Why are some of the best acting and modeling jobs never advertised?

We don’t have enough room for me to answer this fully, but I will say that the industry and certainly Hollywood, plays a game. So many of the studio films are cast long before the breakdowns are ever released because they are packaged by the top agencies and management companies.

Many TV and film projects are developed for specific people. A lot of actors do not understand that this is a “business”. Roles are often cast on star power and name value to secure distribution. And, the indies sometimes work in a similar way.

More and more independent filmmakers are following the “Scorsese” model in which they hire the same cast and crew over and over. I can’t say I blame them! In a business of sharks, we want to work with people we know, like, trust and know will show up on time to set!

With who, where, and when should you network?

I believe in getting very clear with your vision and goals. Target groups, classes, events and people who share common interests both personally and professionally. It is all about relating and being around like-minded people.

Some of my best working relationships started out in friendship or sharing a common interest like our love for Eagles football! Do your homework and research everything and everyone you choose. Remember, time is valuable!

Who are the best kinds of network contacts?

The best contacts are either those people who are at the level where you aspire to be or those who are on an equal playing field with you. It is important to network with people who can teach, mentor, help or introduce you to somebody in in some way.

I am a firm believer in learning from listening, observing or doing! It is also important to network and work with your peers or career equals, because you can develop a “quid-pro-quo” type of relationship, in which you are helping each other or each bringing something valuable to the relationship. The latter is my favorite working relationship because we can grow and succeed together!

What are some of the best venues for networking?

For actors, I recommend casting workshops to network with and meet casting directors. For filmmakers, I have always found film festivals to be a productive venue for networking. I also love film seminars and organizations. I have been a member of both Film Independent and Women In Film for many years.

How about networking on the internet? Do you have any tips on those?

I am the wrong person to ask, as the only thing I have on Facebook is a Brooke Lewis Fan Page 🙂 I actually have a very strong opinion about this! I understand that networking on the internet can be a valuable tool.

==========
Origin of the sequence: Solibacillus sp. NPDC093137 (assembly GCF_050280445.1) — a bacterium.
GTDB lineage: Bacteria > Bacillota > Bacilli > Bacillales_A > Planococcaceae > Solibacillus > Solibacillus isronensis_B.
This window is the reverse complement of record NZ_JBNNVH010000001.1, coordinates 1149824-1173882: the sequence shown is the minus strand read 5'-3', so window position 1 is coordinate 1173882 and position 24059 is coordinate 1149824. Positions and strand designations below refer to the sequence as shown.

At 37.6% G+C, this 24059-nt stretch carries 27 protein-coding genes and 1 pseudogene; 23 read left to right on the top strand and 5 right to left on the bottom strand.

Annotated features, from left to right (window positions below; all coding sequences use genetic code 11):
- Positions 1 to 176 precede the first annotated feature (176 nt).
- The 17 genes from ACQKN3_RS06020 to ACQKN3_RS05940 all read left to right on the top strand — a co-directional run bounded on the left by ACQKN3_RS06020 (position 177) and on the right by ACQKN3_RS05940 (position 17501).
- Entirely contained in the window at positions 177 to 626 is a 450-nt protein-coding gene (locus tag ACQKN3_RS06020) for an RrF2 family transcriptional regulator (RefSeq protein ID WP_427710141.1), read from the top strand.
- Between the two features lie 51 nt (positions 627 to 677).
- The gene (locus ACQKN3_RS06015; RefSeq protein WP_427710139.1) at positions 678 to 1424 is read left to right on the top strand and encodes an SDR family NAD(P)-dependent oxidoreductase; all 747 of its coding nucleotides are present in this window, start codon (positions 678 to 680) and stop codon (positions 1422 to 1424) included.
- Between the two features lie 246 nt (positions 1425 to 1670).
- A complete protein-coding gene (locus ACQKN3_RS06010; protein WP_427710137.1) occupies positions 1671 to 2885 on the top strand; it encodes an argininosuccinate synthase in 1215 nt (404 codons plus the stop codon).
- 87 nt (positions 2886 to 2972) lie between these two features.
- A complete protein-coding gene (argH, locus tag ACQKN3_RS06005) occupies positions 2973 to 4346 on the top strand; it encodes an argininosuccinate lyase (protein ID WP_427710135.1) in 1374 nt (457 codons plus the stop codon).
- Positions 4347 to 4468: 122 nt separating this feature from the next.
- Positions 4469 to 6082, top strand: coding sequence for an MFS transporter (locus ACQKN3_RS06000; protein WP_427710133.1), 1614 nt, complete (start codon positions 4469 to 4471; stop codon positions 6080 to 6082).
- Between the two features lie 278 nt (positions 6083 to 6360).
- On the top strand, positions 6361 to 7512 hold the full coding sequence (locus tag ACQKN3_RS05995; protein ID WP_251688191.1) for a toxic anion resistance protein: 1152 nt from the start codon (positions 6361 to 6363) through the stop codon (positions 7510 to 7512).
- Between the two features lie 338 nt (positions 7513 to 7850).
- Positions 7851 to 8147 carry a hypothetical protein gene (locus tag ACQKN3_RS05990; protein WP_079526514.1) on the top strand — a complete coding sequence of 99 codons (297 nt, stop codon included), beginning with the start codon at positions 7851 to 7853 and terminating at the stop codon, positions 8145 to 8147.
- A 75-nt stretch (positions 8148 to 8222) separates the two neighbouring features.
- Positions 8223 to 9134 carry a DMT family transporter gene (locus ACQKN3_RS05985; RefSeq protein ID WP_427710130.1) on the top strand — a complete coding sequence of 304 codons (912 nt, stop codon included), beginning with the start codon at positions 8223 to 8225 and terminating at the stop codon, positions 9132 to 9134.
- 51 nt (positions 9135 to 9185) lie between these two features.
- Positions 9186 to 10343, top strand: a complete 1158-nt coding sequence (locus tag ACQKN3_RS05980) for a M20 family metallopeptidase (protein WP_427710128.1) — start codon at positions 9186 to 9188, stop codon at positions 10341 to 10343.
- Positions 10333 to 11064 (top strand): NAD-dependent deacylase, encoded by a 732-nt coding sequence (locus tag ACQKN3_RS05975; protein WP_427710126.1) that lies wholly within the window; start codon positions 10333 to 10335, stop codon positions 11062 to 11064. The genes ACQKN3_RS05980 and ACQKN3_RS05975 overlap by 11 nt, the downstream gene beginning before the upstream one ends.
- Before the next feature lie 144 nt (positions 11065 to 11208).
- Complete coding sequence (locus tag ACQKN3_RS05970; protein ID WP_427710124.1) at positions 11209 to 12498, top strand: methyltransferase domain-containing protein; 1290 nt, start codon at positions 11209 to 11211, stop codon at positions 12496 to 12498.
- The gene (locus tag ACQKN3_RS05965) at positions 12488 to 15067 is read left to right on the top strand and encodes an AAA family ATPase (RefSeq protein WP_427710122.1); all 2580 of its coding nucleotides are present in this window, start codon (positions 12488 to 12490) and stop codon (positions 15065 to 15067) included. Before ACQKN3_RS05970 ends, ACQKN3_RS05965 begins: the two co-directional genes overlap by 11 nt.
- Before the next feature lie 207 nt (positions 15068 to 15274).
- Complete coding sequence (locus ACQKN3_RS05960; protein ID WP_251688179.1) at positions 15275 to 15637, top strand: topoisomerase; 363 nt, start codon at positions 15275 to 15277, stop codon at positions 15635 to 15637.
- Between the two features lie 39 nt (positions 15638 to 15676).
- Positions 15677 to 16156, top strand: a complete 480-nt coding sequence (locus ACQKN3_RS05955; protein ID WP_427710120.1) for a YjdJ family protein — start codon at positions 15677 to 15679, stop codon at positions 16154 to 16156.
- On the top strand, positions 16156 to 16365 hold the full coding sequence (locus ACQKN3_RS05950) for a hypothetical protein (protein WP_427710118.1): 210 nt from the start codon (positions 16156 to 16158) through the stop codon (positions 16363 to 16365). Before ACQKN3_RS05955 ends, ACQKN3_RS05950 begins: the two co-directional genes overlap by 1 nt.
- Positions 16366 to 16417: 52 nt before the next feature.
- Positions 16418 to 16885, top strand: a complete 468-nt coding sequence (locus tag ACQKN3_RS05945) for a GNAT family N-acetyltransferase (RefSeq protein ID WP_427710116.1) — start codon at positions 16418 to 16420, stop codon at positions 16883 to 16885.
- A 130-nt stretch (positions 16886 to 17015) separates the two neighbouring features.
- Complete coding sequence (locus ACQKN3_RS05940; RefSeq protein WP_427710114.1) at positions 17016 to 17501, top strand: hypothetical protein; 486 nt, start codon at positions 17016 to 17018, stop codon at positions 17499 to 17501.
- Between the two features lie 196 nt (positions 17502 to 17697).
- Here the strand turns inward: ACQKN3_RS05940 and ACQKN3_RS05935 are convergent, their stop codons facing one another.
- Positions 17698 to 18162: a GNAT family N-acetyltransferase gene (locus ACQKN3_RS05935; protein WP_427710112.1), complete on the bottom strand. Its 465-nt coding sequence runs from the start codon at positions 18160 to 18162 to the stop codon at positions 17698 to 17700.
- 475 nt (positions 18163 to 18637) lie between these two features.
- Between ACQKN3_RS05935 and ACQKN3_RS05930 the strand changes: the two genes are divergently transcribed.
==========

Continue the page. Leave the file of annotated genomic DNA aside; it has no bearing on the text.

I am old school when it comes to networking and doing business. I want to sit face to face, have a conversation and read someone’s body language before I sign a million dollar film deal with them. Call me crazy!

I feel that actors and filmmakers need to be very careful with internet networking…especially women. It is very easy for someone to portray a completely different persona and lie on the internet. One can create a fake website, bio or profile on the internet and it can be dangerous. I have been mislead about acting roles or projects more than once on the internet, but had enough sense to do my research and homework. PLEASE do the same.

What’s the biggest mistake new actors and models make while networking?

They believe everything they hear. And, the truth is “If it sounds too good to be true, it usually is!”. Now, in no way I intend to be negative. My intention is to help new actors be responsible! Just as I mentioned above, do your homework and research. Don’t be overzealous and desperate. If you are truly talented and committed, you don’t need to be. Work hard, stay grounded, trust the process and success will come.

Sometimes, you hear a story in a magazine or newspaper where a famous director is looking for a particular character in an actor and you are perfect for that job, but you have no idea where or how to approach? What would you suggest in this situation?

Again, DO YOUR RESEARCH! As much as I dislike networking on the internet, that is how much I love researching on it! Trust me, you can find just about anything! Point blank…send your headshot and resume to both the casting director and production company right away. Just don’t stalk the director outside his home…you probably won’t land the job!

What’s the one thing an aspiring actor can do right away to get work in the film industry?

Headshots, acting classes, mailings to casting directors/agents/managers, casting workshops, etc… And, I was a big fan of doing student films at Temple University and NYU when I was first starting out.

Anything else you’d like to add?

The film industry is a challenging business but like Ms. Vampy says, “Follow your dreams and when faced with fear, dig deep inside, find your inner vamp and VAMP IT OUT!”